Shopping the laughless blues away

Sometimes you have to know when to give up. I’m a humorist. I used to write serious newspaper editorials, and it still blows my mind how I could churn out clear logic and rhetoric on deadline week after week. And that was on top of all the regular news stories I had to write. Ah, to be 30 again… And over-caffeinated…

But one of the perks of leaving journalism was I no longer had to take things seriously. No, seriously! I still have convictions, of course, though most of the time I keep them to myself. Sometimes they creep into my work as satire. When that happens, it’s not so much writing as catharsis.

This past week, I had to come up with copy for my regular audio contribution to CBC Radio’s “Breakaway.” I was working and working on a piece about how the Syrian refugees heading for Quebec’s major cities should actually come to small towns like mine. We do potlucks!

The problem was, it wasn’t quite satire. In fact, I actually think this is a good idea. All those churches for sale around here: fixer-upper mosques!

In other words, it wasn’t that funny. I try to do funny. The more I pushed at it to make it funny, the more frustrated and depressed I became. That is not conducive to funny.

Finally, I gave up. Deadline was looming. Believe me, folks: deadlines work miracles. Here, instead, is what I came up with: nonsense about pre-Christmas shopping and funny voices. Once I committed myself to nonsense, I wrote it in no time. I got out of my own way — quite literally; rather than just me, I created personas to speak on my behalf. Which is great because, as I’ve said before, I do get tired of myself sometimes. Thank you, comedy!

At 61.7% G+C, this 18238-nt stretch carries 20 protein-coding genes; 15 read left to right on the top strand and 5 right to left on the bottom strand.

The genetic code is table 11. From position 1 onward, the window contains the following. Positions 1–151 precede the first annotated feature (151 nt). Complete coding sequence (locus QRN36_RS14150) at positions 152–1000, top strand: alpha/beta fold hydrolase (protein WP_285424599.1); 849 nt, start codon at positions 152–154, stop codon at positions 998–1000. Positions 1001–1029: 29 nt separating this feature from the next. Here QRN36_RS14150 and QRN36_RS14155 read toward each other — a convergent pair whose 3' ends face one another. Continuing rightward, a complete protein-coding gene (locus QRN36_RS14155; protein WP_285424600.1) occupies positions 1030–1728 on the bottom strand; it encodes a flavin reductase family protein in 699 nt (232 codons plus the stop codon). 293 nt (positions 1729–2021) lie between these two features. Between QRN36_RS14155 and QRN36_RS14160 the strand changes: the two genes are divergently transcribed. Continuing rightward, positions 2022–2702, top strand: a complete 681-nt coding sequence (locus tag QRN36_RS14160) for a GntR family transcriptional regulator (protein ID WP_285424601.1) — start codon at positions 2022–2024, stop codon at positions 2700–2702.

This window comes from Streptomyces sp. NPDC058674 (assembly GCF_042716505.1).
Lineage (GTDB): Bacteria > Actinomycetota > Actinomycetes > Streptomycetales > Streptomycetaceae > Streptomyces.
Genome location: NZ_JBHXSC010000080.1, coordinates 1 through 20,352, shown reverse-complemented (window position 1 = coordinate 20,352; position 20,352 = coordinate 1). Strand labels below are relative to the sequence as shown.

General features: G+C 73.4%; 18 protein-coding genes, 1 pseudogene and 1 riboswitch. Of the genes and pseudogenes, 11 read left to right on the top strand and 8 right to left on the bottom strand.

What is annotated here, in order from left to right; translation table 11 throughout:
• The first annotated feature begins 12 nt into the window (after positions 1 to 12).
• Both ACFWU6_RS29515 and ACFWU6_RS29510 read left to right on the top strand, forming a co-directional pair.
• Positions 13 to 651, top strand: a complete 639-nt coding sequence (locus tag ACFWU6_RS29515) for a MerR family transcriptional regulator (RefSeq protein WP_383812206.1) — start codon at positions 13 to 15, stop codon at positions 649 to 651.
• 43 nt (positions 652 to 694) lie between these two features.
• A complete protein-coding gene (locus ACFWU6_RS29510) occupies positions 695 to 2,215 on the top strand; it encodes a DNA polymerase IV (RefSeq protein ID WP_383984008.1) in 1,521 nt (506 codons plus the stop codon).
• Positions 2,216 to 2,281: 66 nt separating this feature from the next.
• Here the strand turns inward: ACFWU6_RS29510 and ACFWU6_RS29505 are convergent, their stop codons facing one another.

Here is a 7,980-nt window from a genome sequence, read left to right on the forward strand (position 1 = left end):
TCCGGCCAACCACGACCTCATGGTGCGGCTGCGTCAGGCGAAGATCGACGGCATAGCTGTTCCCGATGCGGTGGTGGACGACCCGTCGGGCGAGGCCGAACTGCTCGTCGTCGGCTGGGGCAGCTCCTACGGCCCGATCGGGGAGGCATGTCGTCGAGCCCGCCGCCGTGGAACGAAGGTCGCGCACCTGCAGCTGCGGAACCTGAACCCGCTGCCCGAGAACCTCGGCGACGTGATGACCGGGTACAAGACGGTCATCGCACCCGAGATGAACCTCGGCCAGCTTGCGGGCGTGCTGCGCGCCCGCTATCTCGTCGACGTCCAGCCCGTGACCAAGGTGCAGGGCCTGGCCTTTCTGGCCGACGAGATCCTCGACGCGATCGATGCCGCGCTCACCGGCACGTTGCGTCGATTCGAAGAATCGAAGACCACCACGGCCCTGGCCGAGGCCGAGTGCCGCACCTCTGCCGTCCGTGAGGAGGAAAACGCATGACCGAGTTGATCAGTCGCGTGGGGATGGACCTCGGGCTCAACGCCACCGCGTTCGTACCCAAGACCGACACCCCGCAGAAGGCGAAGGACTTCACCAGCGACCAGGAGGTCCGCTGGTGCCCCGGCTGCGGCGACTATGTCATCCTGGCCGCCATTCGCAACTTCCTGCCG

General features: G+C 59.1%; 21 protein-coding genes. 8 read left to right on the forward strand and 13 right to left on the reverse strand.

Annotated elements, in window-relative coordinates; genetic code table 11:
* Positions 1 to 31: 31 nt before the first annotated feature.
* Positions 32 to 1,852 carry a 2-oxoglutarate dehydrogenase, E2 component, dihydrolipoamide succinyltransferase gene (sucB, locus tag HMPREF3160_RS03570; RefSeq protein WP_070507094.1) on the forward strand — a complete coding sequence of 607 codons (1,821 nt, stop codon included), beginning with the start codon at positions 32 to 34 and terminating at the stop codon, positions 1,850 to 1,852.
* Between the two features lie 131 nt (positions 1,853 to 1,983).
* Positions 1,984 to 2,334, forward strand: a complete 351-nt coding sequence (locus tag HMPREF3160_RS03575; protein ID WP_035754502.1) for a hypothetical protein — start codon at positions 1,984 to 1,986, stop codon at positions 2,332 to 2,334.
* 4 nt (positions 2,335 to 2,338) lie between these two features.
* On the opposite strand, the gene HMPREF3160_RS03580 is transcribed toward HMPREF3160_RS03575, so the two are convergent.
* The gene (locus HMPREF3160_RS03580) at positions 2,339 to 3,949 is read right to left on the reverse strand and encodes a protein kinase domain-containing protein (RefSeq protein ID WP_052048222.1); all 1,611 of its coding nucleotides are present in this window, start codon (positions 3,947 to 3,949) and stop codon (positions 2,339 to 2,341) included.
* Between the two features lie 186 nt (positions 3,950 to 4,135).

The Syrians still made it in, by the way. Also: I talk about something called a Manbit.

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About rossmurray1

I'm Canadian so I pronounce it "Aboot." No, I don't! I don't know any Canadian who says "aboot." Damnable lies! But I do know this Canadian is all about humour (with a U) and satire. Come by. I don't bite, or as we Canadians say, "beet."
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24 Responses to Shopping the laughless blues away

  1. I so want the Aye Aye Phone!! I’m glad you were able to get out of your own way to write this.

  2. pinklightsabre says:

    I needed this, like a good nougat packed full of sweets, and nuts. Thank you, maestro.

  3. Where can I get a Manbit? I need 10, one for me and my sisters and one for my daughters and nieces. Best Christmas present ever!

  4. goldfish says:

    Funny is a fickle bitch. I seem to have lost mine. It ran away with my pith and wit.

  5. Elyse says:

    My little refugee doll. You’re brilliant.

  6. One man’s clear logic and rhetoric is another man’s ball of confusion. Perspective, sir!

    It’s a shame you feel constrained by levity. Can’t you churn out a serious piece once in a while or isn’t that what the CBC contracted for?

    • rossmurray1 says:

      “Hey, Jerry Lewis, why don’t you make a movie about a clown in a concentration camp?”
      Actually, it’s a good question. I think it’s because there is so much noise out there, most of it over-earnest and angry and convinced of its own truth. I think most black-and-white issues are grey as can be. So those convictions I speak of, perhaps I don’t have full confidence in them, which says something about my personality, perhaps. I mean, look how many times I’ve said “I think” and “perhaps” in this comment alone!

  7. I think I’ll buy a My Little Refugee and give it to my daughter this Christmas. She’s going to college next year, so she can take it with her. Win-Win.

  8. byebyebeer says:

    It is a good idea. I like how you still worked it in here. Nice work.

  9. Where do I go to get a my-little-refugee doll? Are these only available in Quebec???

  10. R. Todd says:

    “My name is Louie.” I snorted out-loud with that one. This was awesome.

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